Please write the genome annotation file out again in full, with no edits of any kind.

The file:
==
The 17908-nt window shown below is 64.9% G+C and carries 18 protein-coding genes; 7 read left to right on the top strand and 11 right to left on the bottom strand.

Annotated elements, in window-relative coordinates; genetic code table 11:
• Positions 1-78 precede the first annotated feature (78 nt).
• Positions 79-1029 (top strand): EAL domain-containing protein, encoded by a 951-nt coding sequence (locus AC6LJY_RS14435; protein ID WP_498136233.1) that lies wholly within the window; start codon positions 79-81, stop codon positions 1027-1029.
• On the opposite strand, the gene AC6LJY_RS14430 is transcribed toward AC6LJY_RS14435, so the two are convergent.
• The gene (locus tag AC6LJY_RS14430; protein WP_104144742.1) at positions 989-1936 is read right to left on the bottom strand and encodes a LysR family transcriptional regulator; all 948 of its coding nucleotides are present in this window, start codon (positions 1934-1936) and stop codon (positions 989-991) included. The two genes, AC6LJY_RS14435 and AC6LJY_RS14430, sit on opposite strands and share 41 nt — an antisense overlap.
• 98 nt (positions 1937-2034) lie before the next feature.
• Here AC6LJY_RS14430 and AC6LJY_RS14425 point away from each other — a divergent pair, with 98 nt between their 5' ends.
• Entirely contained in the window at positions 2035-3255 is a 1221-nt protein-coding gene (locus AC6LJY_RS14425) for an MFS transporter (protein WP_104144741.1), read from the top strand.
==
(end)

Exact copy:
The 17908-nt window shown below is 64.9% G+C and carries 18 protein-coding genes; 7 read left to right on the top strand and 11 right to left on the bottom strand.

Annotated elements, in window-relative coordinates; genetic code table 11:
• Positions 1-78 precede the first annotated feature (78 nt).
• Positions 79-1029 (top strand): EAL domain-containing protein, encoded by a 951-nt coding sequence (locus AC6LJY_RS14435; protein ID WP_498136233.1) that lies wholly within the window; start codon positions 79-81, stop codon positions 1027-1029.
• On the opposite strand, the gene AC6LJY_RS14430 is transcribed toward AC6LJY_RS14435, so the two are convergent.
• The gene (locus tag AC6LJY_RS14430; protein WP_104144742.1) at positions 989-1936 is read right to left on the bottom strand and encodes a LysR family transcriptional regulator; all 948 of its coding nucleotides are present in this window, start codon (positions 1934-1936) and stop codon (positions 989-991) included. The two genes, AC6LJY_RS14435 and AC6LJY_RS14430, sit on opposite strands and share 41 nt — an antisense overlap.
• 98 nt (positions 1937-2034) lie before the next feature.
• Here AC6LJY_RS14430 and AC6LJY_RS14425 point away from each other — a divergent pair, with 98 nt between their 5' ends.
• Entirely contained in the window at positions 2035-3255 is a 1221-nt protein-coding gene (locus AC6LJY_RS14425) for an MFS transporter (protein WP_104144741.1), read from the top strand.